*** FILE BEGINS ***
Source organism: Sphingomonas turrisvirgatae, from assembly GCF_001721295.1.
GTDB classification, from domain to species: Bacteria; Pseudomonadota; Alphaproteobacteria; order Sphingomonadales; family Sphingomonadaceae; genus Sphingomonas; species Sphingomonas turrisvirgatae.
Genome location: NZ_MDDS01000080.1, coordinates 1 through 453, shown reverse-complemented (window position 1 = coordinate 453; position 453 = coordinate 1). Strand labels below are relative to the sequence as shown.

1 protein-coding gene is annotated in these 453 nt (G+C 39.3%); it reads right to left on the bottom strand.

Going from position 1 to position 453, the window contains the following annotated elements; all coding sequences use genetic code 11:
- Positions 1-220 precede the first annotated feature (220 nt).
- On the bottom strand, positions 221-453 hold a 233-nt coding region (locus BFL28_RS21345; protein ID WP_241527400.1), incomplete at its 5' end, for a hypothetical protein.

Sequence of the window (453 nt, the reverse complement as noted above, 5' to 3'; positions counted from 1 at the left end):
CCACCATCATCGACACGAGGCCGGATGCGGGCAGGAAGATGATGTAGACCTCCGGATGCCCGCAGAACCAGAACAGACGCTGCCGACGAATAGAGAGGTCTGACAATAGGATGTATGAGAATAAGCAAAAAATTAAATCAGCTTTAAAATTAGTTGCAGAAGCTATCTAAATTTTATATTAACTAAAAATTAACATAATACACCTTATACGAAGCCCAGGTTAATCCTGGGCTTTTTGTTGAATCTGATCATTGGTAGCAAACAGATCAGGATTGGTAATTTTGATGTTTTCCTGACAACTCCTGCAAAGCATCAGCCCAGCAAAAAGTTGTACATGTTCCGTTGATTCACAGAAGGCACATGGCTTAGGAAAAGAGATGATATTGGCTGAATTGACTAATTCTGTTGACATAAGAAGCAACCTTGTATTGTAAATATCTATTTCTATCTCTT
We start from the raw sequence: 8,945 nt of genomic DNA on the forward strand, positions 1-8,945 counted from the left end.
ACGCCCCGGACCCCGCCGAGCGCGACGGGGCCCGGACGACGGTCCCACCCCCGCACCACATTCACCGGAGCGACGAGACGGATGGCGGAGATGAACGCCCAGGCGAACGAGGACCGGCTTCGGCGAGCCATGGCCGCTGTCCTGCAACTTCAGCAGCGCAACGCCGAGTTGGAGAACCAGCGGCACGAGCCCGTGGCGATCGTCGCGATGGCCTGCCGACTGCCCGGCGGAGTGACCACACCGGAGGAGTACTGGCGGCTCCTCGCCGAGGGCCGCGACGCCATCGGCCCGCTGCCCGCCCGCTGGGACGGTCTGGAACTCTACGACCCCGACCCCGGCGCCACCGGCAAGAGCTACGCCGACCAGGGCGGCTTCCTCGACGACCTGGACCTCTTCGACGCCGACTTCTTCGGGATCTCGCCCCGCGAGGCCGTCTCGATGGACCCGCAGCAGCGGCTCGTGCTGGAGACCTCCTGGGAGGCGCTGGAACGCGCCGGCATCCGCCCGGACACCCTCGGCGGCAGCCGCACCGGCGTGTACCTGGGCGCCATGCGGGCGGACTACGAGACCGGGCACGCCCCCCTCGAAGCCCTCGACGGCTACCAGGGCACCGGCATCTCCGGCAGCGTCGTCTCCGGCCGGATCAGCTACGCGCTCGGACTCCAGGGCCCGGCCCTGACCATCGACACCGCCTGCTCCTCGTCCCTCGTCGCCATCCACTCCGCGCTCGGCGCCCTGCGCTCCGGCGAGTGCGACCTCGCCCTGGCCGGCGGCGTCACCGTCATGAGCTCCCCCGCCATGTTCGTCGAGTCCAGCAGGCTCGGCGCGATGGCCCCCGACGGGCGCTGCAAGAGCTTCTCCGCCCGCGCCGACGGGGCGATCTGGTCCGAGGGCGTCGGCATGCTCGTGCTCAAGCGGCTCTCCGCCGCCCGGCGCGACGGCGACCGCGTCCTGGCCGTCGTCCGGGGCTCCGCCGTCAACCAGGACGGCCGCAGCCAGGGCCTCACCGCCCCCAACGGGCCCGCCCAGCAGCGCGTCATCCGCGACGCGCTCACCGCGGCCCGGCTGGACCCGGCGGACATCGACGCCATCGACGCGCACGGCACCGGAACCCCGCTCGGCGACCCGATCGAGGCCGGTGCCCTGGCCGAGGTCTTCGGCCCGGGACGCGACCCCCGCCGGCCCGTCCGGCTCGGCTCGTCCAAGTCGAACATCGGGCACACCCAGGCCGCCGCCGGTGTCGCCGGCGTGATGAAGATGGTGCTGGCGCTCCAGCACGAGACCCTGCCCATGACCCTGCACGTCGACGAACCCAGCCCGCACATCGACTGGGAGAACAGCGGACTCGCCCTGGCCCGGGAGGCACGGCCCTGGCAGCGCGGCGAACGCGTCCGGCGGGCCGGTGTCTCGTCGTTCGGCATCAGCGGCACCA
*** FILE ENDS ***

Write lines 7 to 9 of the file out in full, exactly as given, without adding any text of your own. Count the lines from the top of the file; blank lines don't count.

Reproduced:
- On the bottom strand, positions 221-453 hold a 233-nt coding region (locus BFL28_RS21345; protein ID WP_241527400.1), incomplete at its 5' end, for a hypothetical protein.

Sequence of the window (453 nt, the reverse complement as noted above, 5' to 3'; positions counted from 1 at the left end):
CCACCATCATCGACACGAGGCCGGATGCGGGCAGGAAGATGATGTAGACCTCCGGATGCCCGCAGAACCAGAACAGACGCTGCCGACGAATAGAGAGGTCTGACAATAGGATGTATGAGAATAAGCAAAAAATTAAATCAGCTTTAAAATTAGTTGCAGAAGCTATCTAAATTTTATATTAACTAAAAATTAACATAATACACCTTATACGAAGCCCAGGTTAATCCTGGGCTTTTTGTTGAATCTGATCATTGGTAGCAAACAGATCAGGATTGGTAATTTTGATGTTTTCCTGACAACTCCTGCAAAGCATCAGCCCAGCAAAAAGTTGTACATGTTCCGTTGATTCACAGAAGGCACATGGCTTAGGAAAAGAGATGATATTGGCTGAATTGACTAATTCTGTTGACATAAGAAGCAACCTTGTATTGTAAATATCTATTTCTATCTCTT